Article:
Several editions were published at Venice by Daniel Bomberg, 1517, 1521, 1525–28. Of later editions, only a few of the more important can be mentioned here. Joseph Athias (Amsterdam, 1661) edited the text, using Buxtorf's edition and the traditional one, that had come down from Soncino (1488), with a comparison of two manuscripts. This was reprinted by Leusden in 1667. A third edition was brought out by Daniel Ernest Jablonski (Berlin, 1690), but with a comparison of all the earlier editions (other editions 1712, and, without vowels, 1711). Jablonski's, in turn, became the foundation of that of J. H. Michaelis (Halle, 1720), for which the latter compared five Erfurt manuscripts and nineteen printed editions. The Mantuan Bible of 1742-44, edited by Rafael Ḥayyim b. Abiad Shalom Basilea and Felice (Maṣliaḥ) Marini, was in a measure only a reprint of Michaelis; Raphael in his edition of the excellent text, as corrected by Norzi ("Minḥat Shai," Mantua, 1732–44), tried to unify the text and not simply to reprint the older editions.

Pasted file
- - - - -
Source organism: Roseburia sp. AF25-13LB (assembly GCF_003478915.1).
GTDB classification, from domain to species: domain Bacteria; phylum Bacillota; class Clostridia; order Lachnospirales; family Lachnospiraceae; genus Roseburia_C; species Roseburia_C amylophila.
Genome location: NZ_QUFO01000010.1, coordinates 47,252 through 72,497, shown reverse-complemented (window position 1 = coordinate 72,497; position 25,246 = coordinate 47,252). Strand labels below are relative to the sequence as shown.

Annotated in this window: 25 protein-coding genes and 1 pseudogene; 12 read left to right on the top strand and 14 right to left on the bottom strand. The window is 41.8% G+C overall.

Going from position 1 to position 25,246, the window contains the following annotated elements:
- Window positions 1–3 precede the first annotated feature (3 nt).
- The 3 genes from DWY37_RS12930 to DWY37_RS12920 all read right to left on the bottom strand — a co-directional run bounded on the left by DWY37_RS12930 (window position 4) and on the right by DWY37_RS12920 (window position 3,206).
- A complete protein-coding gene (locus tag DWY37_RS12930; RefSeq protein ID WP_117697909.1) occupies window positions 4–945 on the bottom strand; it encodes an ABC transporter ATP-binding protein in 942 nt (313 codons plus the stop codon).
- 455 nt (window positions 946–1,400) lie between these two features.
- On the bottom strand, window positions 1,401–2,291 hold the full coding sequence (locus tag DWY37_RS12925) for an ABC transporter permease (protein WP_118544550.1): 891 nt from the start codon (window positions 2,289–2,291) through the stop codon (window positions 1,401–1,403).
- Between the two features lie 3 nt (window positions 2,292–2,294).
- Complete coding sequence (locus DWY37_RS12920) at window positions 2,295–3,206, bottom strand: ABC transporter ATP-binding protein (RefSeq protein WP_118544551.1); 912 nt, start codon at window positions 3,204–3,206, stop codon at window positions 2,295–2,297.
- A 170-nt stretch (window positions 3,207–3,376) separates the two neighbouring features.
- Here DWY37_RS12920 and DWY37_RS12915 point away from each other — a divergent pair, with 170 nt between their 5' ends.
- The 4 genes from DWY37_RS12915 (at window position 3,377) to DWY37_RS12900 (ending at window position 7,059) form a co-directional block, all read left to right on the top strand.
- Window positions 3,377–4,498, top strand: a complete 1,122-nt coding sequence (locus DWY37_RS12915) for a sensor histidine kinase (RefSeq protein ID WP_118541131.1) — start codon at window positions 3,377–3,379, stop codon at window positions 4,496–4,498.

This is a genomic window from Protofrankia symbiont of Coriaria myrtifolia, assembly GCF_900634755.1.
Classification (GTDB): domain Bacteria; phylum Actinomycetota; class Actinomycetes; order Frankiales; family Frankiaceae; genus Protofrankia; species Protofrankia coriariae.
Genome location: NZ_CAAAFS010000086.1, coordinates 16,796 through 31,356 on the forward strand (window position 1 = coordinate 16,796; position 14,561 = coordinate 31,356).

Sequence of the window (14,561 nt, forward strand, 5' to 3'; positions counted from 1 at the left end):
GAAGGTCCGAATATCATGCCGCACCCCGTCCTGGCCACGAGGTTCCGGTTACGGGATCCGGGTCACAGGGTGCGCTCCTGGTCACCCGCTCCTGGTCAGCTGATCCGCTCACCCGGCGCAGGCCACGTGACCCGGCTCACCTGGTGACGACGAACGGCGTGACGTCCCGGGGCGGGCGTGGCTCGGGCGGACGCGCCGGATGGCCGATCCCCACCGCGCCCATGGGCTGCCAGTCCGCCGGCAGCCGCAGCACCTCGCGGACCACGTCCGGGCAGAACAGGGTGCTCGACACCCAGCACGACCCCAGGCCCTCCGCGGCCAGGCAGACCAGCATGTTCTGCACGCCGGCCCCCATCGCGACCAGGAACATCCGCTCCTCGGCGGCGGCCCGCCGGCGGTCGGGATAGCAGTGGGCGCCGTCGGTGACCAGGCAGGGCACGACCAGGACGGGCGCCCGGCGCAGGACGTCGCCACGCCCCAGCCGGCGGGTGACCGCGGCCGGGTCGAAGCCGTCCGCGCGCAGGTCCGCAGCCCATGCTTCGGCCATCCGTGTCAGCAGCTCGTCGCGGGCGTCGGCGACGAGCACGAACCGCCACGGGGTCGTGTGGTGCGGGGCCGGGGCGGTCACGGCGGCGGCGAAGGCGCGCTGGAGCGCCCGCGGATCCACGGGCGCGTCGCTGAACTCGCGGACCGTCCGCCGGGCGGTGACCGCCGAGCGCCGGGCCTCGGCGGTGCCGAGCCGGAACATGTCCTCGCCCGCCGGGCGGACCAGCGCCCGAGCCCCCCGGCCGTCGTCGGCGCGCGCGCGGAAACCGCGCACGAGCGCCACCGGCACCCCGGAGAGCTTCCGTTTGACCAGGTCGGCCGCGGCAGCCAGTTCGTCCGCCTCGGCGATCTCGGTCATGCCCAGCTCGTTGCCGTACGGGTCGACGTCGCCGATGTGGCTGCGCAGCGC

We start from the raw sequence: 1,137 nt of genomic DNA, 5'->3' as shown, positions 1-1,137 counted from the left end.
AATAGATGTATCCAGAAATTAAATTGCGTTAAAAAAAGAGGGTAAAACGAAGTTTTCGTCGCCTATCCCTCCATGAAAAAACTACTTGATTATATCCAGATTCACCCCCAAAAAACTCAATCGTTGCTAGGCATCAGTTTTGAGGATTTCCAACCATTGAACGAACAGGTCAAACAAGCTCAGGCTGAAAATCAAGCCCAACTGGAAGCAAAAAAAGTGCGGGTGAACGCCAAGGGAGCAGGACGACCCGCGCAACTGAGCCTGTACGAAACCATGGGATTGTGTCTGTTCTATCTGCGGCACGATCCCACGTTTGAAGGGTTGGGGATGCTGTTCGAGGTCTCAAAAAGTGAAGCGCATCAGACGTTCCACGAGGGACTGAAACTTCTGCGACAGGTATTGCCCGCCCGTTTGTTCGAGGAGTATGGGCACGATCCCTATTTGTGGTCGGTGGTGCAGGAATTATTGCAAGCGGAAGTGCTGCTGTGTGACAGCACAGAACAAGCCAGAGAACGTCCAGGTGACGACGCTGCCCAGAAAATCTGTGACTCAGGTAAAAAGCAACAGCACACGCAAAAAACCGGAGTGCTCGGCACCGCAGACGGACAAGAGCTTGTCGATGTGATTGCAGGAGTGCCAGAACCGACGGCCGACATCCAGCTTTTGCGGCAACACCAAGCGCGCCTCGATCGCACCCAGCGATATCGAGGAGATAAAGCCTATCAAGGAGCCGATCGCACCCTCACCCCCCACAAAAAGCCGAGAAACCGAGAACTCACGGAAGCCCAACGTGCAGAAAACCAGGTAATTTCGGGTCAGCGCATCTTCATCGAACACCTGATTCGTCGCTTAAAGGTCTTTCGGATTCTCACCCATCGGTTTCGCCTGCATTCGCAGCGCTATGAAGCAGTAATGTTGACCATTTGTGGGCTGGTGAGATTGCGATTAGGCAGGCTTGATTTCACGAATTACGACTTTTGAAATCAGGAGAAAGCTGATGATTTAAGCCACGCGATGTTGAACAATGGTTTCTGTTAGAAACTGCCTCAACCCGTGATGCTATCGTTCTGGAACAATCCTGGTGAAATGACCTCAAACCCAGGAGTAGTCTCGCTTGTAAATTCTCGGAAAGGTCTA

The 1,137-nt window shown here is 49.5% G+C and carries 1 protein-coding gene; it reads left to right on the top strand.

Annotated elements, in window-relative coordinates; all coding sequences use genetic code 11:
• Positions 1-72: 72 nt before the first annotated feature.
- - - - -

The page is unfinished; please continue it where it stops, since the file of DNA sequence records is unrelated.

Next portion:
Read more about this topic: Early Editions Of The Hebrew Bible
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